Moreover, the doctrine of eternal security keeps the preacher in the right doctrine of salvation by grace alone. Rejecting the doctrine of eternal security may lead one to the position that man has to produce some efforts in order to preserve his salvation. Such a position is not different from the preaching of salvation by works. Born a sinner, God decided before the foundation of the world to save me by His grace and He is the one preserving me from falling away from His grace. Grace saved me and grace will lead me home! Some people contend that, by teaching the doctrine of eternal security, some Christian may be encouraged to live in sin knowing that they are saved and nothing can separate them from the love of God. This may be true. Nonetheless, the Bible commands to teach the “whole counsel of God”. If we affirm the doctrine of sovereign election and the doctrine of sovereign grace, we cannot do but affirm the doctrine of eternal security. God chose to elect some men to salvation, He saved them by His grace and He will unfailingly lead them Home.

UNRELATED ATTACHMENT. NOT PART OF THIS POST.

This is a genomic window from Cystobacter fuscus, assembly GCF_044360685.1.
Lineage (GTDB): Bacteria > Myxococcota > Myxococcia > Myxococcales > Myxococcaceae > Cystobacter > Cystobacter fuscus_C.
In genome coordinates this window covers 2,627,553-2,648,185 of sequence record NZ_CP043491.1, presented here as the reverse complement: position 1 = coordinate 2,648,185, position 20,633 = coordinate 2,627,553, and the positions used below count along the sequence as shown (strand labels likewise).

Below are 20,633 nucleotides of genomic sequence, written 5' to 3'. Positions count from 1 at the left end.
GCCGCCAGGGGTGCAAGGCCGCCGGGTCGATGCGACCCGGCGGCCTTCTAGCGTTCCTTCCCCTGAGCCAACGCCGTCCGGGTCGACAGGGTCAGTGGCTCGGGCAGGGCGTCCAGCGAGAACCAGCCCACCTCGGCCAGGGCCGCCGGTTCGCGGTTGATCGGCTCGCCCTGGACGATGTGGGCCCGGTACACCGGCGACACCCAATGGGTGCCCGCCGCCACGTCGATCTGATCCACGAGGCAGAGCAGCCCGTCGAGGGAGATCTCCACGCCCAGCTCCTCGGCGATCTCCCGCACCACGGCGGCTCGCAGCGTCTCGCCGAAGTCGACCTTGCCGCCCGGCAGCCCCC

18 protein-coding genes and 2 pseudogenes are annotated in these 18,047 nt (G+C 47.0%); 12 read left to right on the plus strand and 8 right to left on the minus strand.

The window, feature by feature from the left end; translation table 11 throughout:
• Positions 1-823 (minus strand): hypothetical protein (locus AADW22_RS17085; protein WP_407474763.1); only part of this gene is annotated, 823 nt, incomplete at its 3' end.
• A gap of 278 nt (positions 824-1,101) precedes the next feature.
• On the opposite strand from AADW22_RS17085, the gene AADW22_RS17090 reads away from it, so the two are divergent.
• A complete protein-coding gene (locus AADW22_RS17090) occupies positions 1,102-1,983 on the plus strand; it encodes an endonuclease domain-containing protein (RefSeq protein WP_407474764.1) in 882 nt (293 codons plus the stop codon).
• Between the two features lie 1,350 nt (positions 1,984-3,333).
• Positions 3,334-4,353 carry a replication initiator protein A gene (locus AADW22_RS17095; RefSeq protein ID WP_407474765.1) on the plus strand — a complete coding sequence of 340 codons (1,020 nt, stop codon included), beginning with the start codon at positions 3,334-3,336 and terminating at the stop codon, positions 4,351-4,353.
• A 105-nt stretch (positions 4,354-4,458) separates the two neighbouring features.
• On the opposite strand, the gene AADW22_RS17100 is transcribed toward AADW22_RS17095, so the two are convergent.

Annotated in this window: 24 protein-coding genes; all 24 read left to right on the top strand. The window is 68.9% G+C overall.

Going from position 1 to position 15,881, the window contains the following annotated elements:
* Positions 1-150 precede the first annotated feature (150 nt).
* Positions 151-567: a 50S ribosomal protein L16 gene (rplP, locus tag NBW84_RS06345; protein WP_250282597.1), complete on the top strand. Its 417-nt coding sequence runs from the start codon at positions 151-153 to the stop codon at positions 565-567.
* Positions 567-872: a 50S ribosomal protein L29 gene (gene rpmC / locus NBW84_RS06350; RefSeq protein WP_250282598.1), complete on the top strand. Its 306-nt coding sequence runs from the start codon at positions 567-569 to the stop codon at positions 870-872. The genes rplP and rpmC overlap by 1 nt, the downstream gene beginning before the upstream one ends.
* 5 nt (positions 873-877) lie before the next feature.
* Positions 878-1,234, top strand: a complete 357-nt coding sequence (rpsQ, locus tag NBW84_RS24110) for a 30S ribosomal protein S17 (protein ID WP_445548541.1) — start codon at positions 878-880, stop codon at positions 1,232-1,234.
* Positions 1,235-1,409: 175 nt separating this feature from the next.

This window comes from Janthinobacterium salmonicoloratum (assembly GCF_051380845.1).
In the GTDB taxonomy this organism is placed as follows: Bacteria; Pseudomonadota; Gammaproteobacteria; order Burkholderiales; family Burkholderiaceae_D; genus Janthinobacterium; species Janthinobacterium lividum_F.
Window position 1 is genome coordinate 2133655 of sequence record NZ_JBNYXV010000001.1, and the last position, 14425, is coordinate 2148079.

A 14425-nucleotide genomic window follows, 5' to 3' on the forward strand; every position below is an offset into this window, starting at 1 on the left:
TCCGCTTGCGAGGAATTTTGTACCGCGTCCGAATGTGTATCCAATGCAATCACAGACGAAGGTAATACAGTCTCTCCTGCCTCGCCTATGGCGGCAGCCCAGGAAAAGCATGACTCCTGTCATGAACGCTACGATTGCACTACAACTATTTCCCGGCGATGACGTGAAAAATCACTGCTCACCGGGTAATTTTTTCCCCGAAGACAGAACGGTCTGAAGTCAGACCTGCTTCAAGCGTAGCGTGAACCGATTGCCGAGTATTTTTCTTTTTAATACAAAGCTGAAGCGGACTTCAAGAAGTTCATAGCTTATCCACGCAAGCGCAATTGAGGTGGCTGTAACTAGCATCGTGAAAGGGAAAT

Conclusion

In conclusion, it can be noted that the doctrine of eternal security is closely linked to the doctrine of sovereign election and sovereign grace. It affects our pastoral theology in the sense that it helps the preacher build a strong personal assurance of salvation. Standing on this foundation, he can in turn preach it with much assurance to others. The doctrine of eternal security helps the preacher to remain firm in the biblical doctrine concerning salvation.

 

 

 

[1] H. A. Ironside, The Eternal Security of the Believer,  (New York: Loizeaux Brothers, 1934), 6

[2] L. S. Chafer, Systematic Theology, vol. 3&4, (Dallas, TX: Dallas Seminary Press, 1947-48), 267-68

[3]  Dr. Ralph Wardlaw, System of Theology, II, 550

[4] Charles C. Ryrie, Basic Theology, (Victor Books, 1982), 330

[5] L. S. Chafer, Op. Cit., 267

5 Comments

  1. “Some people contend that, by teaching the doctrine of eternal security, some Christian may be encouraged to live in sin knowing that they are saved and nothing can separate them from the love of God. This may be true.”